Inner City Diary
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We're the victims of this year's crime stats
August 8, 2004
For the past few weeks, criminologists, politicians and journalists have been analysing the 2003 stats regarding crime.

For the past few months, residents of the West End have been living the 2004 realities of crime.

That's part of the problem. The experts are always behind the times.  

They have the privilege of spinning the post-mortems of last year's crime while we become the victims of this year's crime. While they pontificate about causes or politicize old numbers, we're stuck with an ever-present reality.

It's no wonder they have a more cavalier approach to crime. Most of them don't live in neighbourhoods like ours. They don't shop here. They don't raise their kids here.

Maybe it's not fair to think that people don't care as much about our problems just because they don't live here. But there are reasons for doubt.

It would be normal to question a homebuilder's commitment to his job if he insisted on taking lengthy vacations during summers. Or a teacher's commitment if they insisted on taking their breaks in fall instead of summer.

It would be normal to question an accountant's or financial planner's dedication if he insisted on taking vacations during RRSP season and tax time.

Yet the city's collective agreement with police unions forces cops to use any excess vacation time in springtime. That's exactly the time the craziness intensifies in our neighbourhood after a long winter inside. Thugs stake out their turf. Gangsters set the tone for the summer.

Spring and summer are the worst time for the bulk of police officers to take vacation. I've even talked to cops who admit the bad timing.

There are other ways police schedules sure don't seem to match the crime schedules in our neighbourhoods. Evenings and weekends are prime time for crooks, but breaktime for some of the cops we need the most.

Don't get me wrong! I know some cops have tried to address the scheduling mess. Besides, even if they worked 24 hours, they can't do it all alone!

If they worked all summer and busted all the bad guys, they'd pass them on to courts that have virtually cleared out for the summer. Mind you, some judges are more useless to justice when they're sitting in court than when they're out at the cottage. And some lawyers siphon outrageous public and private funds to juggle outlandish numbers of cases. But many would serve us well if they were here to serve us.

Not to be outdone, politicians have increased their salaries even as they've decreased their time of accountability to the public.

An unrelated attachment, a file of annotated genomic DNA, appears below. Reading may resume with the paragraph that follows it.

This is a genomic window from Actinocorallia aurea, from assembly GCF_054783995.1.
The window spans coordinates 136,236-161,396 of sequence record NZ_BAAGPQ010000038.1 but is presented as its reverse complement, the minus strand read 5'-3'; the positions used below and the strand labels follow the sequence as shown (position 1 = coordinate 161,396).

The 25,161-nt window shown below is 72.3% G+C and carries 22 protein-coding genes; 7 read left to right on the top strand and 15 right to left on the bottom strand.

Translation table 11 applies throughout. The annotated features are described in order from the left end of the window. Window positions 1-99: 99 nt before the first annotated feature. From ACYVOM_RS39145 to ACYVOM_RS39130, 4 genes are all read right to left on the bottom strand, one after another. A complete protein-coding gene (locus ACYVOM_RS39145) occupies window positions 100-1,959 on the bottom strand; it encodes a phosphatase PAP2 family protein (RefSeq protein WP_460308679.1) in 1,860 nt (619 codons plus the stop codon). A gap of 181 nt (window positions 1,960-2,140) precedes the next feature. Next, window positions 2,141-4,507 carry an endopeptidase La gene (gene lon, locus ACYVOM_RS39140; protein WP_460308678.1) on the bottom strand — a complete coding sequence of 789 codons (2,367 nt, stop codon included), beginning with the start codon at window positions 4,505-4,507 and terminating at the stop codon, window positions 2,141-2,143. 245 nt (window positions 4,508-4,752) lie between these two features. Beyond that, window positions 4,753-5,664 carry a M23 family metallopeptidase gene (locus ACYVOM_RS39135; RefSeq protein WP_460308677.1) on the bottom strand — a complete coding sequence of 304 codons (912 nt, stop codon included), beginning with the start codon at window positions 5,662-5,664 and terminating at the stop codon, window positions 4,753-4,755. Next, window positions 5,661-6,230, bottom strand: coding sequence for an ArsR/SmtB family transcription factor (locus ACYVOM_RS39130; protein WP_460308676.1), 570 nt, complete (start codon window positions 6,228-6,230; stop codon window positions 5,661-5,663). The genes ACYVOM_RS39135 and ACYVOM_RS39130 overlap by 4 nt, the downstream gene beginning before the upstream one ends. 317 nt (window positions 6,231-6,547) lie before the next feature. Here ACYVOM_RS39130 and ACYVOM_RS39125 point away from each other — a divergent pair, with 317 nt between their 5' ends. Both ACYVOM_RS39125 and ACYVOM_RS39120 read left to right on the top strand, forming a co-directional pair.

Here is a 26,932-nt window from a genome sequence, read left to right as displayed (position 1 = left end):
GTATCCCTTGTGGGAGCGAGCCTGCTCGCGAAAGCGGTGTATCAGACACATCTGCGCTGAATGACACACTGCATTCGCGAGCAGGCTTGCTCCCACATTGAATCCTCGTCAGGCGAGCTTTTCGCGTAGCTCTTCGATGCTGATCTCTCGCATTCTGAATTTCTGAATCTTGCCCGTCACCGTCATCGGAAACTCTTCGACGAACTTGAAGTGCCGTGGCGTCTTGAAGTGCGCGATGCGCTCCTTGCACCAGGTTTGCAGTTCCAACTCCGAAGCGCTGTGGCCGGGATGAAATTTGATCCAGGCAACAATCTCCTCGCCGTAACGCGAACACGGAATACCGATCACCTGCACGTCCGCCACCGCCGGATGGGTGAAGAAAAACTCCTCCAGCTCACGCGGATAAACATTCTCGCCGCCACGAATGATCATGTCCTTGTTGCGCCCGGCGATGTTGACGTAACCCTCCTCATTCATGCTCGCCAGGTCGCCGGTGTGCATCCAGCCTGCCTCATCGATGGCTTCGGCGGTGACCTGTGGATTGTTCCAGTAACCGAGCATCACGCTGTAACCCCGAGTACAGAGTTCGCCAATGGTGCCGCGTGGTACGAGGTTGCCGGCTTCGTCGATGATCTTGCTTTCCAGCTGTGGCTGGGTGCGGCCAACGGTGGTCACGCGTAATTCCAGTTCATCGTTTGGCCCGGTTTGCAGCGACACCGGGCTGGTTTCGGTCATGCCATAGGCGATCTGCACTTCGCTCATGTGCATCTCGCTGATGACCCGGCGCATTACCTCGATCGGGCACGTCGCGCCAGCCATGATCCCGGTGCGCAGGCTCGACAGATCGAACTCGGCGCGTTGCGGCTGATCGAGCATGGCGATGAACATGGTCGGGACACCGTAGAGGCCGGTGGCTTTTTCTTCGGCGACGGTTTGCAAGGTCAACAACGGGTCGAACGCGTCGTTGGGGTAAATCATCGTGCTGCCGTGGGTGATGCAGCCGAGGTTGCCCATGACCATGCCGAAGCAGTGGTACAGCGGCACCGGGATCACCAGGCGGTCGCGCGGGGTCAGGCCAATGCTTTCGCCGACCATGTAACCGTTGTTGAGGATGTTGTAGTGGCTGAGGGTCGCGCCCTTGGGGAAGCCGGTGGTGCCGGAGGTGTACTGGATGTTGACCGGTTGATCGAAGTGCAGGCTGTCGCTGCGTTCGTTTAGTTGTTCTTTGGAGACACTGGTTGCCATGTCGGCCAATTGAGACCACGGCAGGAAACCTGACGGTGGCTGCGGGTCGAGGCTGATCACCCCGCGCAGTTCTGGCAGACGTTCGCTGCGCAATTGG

With most of us, our salary is commensurate with our performance -- or at least presence -- when our employers need us. Cottageless, we live year-round with a reality some people are paid well (with our money) to escape.

The spring and summer crime waves might calm if schedules of public servants were more open to scrutiny. But it's difficult to get accountability for their time when they're not accountable for some exorbitant salaries or inefficient expenditures of public funds.

Aside from scheduling problems, I don't think crime stats are dependable indicators of what's happening on the streets.

Stats can be deceiving.

Just because stats on crime are higher doesn't have to mean things are getting worse. Like in New York, higher crime stats can be an important indicator of increasing effectiveness and improving co-operation with citizens, cops and courts.

Conversely, lower crime stats don't necessarily mean that things are getting better. It could mean that more crimes are going unreported -- or unrecorded as incidents.

In our neighbourhood cops sometimes don't even get called because people are cynical about the very system which was instituted to protect them. Some crimes go unreported because people believe they likely won't be prosecuted successfully by the courts.

Sometimes crimes are not reported because people are nervous. Some fear reprisals of thugs. Others fear their insurance companies. Some companies seem only too happy to seize every opportunity to raise rates and redline communities.

Sometimes community groups and activists don't want to talk about the bad things in their neighbourhood because they don't want to detract from all the good things going on.

Some crimes are missed because they're re-categorized under some more politically expedient label.

Friends and I have experienced two thefts in which we recovered the goods, two attempted muggings, two death threats, and two assaults. That's just this spring and summer! I don't know about you but for me, crime jumped 800%.

Other residents have had similar experiences.

Next year the experts will once again pontificate and politicize this year's crime stats. I'm not sure if our numbers will even make it into their reports.

But I'm even less sure that my experience will be reflected in their comments. They're not around long enough to really understand.
Copyright 2004
Rev. Harry Lehotsky
Rev. Harry Lehotsky is Director of New Life Ministries, a community ministry in the inner-city of Winnipeg, Manitoba.
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